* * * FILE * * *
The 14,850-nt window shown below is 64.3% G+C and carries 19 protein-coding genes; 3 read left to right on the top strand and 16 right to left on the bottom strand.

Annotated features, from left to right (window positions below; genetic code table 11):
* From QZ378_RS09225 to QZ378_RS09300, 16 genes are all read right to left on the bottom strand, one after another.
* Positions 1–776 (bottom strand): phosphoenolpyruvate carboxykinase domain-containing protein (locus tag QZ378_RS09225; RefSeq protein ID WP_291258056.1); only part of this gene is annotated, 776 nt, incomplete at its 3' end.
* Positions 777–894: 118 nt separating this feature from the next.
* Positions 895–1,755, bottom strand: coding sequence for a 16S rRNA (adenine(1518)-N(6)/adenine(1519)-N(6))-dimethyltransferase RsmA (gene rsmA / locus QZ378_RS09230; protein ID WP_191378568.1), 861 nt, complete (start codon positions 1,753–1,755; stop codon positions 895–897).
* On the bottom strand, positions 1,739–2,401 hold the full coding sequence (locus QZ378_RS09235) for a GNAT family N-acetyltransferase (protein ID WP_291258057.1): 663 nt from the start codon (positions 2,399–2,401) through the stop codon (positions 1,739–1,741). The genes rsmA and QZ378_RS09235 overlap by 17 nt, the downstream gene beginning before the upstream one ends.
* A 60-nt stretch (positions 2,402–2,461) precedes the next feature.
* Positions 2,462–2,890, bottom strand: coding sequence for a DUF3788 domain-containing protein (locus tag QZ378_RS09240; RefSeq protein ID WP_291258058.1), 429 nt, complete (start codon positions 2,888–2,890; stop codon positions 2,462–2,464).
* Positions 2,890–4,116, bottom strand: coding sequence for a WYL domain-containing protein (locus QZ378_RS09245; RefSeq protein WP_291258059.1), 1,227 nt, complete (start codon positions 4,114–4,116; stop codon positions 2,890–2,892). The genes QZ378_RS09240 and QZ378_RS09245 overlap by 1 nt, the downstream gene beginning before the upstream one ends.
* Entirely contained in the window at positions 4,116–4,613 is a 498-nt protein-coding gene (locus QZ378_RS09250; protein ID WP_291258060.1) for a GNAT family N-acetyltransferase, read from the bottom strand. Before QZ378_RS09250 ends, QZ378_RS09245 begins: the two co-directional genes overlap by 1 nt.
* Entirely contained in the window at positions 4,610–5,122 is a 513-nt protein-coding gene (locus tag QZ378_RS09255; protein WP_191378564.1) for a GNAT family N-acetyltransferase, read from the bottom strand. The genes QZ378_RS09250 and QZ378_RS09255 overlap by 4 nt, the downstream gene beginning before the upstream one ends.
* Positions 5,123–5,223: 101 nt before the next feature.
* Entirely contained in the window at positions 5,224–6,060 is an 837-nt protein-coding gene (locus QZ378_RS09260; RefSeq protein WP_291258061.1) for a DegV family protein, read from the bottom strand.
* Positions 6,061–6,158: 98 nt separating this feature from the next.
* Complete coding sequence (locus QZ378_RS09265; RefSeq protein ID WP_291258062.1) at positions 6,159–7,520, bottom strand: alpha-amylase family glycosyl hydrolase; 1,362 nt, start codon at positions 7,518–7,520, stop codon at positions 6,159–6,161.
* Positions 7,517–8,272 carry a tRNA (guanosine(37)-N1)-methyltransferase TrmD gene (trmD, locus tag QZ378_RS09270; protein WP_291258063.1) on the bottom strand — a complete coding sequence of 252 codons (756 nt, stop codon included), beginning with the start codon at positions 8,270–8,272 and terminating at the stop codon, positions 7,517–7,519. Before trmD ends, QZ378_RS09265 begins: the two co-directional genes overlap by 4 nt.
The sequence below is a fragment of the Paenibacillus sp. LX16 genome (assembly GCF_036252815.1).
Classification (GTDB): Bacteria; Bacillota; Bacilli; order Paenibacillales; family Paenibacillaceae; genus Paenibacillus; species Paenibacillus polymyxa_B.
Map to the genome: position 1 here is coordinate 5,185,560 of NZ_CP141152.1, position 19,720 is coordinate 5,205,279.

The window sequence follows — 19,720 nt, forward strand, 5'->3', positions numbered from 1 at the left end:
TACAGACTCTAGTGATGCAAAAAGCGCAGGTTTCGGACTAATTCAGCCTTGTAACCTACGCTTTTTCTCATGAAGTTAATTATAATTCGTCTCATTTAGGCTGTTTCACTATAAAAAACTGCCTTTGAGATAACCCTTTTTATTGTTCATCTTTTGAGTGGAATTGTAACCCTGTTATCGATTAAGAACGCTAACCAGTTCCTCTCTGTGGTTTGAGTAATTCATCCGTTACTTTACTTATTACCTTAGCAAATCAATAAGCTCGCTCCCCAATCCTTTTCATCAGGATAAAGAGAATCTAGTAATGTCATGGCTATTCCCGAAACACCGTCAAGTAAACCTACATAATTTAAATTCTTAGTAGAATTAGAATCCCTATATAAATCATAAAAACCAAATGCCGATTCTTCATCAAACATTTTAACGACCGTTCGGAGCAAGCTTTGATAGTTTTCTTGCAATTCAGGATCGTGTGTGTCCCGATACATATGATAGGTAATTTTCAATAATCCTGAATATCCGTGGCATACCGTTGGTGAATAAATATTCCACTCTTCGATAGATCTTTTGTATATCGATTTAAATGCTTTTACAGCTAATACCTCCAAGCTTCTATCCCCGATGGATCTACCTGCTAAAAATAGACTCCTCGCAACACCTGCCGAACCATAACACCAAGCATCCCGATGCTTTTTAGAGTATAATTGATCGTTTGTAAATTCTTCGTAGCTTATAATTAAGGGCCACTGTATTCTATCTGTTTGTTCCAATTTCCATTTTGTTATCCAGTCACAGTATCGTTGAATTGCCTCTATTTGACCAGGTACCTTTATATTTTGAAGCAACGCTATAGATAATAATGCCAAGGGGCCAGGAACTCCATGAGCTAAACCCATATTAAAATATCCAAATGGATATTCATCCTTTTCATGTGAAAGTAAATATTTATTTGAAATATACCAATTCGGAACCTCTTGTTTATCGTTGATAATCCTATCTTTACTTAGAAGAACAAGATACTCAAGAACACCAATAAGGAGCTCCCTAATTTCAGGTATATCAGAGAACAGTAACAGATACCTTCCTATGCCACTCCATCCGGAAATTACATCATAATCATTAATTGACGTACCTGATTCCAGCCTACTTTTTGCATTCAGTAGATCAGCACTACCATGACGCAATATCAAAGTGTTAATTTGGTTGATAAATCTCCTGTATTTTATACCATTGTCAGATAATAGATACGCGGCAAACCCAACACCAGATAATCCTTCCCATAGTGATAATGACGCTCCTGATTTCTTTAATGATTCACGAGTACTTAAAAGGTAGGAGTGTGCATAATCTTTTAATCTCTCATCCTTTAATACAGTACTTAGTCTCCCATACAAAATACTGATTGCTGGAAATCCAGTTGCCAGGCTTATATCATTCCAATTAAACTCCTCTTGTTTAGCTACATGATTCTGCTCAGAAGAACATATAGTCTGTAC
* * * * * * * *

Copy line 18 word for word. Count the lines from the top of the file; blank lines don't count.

The sequence below is a fragment of the Paenibacillus sp. LX16 genome (assembly GCF_036252815.1).